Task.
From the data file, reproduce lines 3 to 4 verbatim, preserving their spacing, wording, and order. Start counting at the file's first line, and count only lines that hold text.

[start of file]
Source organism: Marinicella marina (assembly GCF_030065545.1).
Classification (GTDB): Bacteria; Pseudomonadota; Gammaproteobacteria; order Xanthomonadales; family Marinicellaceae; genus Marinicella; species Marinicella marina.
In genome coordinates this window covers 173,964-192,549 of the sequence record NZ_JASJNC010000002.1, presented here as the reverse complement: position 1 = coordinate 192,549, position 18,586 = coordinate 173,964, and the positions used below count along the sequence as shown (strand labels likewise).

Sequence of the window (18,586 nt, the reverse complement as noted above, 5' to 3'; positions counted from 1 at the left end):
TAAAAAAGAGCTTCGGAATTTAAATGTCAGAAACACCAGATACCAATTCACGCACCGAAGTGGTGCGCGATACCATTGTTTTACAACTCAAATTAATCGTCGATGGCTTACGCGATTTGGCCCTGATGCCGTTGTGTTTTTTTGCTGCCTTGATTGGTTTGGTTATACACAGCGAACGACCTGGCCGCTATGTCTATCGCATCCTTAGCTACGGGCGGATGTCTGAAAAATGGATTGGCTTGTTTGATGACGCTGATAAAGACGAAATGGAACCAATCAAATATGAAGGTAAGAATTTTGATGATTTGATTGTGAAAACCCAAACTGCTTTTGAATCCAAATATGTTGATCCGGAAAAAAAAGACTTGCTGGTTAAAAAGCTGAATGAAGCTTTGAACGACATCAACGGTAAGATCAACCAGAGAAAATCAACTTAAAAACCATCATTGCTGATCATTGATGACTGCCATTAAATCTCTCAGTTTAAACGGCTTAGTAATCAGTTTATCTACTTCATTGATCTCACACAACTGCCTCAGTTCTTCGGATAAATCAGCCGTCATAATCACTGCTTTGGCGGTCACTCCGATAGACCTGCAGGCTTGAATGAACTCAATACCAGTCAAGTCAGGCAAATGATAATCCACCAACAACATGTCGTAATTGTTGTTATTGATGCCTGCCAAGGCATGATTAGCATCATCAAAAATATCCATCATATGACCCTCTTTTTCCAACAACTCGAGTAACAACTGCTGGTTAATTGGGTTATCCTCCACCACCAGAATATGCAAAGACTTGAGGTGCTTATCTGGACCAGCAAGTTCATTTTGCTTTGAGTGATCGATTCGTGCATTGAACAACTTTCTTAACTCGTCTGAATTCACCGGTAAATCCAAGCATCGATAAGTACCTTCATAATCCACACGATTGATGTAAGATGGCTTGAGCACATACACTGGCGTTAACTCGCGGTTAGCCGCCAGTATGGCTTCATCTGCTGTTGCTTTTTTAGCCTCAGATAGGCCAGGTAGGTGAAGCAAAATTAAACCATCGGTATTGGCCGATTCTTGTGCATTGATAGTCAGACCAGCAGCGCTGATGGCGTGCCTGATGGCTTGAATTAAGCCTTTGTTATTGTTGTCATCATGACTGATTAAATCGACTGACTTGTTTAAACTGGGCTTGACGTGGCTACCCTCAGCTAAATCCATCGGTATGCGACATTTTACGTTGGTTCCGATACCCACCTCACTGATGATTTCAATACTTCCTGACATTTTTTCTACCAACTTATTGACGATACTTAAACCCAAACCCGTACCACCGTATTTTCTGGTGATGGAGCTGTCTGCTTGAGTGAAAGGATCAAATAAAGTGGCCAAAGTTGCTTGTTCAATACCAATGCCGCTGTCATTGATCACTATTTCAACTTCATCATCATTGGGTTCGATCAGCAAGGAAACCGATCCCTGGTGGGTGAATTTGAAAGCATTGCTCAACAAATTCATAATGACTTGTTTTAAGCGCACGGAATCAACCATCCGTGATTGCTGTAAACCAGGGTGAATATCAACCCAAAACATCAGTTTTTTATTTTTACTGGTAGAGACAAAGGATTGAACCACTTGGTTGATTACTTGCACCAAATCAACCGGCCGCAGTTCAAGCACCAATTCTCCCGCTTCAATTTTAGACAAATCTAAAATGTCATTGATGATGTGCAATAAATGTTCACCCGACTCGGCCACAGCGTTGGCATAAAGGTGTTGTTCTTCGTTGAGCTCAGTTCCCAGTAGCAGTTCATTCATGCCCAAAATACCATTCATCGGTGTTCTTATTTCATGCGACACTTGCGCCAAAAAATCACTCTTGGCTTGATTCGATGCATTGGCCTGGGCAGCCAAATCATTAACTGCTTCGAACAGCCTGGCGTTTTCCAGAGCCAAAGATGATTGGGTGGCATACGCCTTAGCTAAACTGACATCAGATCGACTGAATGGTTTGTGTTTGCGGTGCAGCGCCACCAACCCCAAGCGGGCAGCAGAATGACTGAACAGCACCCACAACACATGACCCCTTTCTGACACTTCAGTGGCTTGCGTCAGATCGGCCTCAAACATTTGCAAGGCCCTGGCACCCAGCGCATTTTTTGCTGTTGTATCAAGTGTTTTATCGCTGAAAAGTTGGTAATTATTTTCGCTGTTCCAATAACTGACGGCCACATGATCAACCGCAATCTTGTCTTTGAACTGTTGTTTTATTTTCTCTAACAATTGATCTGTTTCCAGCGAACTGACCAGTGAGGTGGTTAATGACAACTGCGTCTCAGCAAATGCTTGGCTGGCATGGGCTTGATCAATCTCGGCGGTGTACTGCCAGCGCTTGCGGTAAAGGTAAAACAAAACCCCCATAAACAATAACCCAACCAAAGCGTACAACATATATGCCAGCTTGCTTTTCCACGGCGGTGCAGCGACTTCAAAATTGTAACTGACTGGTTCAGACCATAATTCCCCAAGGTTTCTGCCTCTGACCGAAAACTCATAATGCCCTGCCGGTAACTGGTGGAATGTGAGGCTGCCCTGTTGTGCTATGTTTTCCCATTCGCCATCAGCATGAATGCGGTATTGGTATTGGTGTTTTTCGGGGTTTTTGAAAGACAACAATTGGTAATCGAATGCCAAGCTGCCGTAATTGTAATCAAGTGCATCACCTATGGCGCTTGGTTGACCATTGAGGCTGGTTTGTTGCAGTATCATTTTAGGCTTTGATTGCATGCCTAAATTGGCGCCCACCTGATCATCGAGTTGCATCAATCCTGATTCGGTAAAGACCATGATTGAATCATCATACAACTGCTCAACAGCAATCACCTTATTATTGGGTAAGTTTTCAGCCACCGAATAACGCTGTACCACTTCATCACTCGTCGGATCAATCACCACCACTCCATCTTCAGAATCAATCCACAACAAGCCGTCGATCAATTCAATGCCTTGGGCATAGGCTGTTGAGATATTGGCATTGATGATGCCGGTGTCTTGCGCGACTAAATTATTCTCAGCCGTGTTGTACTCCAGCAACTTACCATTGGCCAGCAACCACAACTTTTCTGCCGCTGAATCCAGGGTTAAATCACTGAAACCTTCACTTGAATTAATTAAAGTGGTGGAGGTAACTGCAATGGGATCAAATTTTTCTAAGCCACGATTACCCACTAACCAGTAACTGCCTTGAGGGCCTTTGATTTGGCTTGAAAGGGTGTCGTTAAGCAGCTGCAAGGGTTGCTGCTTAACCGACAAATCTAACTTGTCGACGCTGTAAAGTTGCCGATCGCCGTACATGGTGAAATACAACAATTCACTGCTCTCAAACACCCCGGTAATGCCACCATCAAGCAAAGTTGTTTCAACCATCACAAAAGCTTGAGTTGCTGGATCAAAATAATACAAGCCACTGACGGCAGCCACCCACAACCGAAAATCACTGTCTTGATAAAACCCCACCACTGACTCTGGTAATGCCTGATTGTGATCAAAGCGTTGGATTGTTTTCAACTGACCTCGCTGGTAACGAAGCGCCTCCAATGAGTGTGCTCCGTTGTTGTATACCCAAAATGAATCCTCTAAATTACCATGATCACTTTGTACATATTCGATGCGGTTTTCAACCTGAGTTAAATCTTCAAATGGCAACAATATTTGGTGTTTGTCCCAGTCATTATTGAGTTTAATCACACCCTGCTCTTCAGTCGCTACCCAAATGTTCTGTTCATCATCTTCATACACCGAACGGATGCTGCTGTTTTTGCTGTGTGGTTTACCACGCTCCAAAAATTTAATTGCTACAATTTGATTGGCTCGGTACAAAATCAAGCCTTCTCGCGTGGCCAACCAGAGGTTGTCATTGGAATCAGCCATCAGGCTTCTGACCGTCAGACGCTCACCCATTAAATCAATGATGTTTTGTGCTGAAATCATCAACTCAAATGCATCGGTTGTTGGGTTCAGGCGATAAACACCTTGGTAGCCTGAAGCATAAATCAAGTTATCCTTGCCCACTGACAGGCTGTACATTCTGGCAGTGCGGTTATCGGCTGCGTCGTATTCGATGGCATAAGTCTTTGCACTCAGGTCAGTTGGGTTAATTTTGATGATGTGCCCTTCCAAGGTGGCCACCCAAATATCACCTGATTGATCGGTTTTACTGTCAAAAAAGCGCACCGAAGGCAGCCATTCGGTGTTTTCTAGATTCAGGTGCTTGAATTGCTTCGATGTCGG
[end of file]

In genome coordinates this window covers 173,964-192,549 of the sequence record NZ_JASJNC010000002.1, presented here as the reverse complement: position 1 = coordinate 192,549, position 18,586 = coordinate 173,964, and the positions used below count along the sequence as shown (strand labels likewise).

Sequence of the window (18,586 nt, the reverse complement as noted above, 5' to 3'; positions counted from 1 at the left end):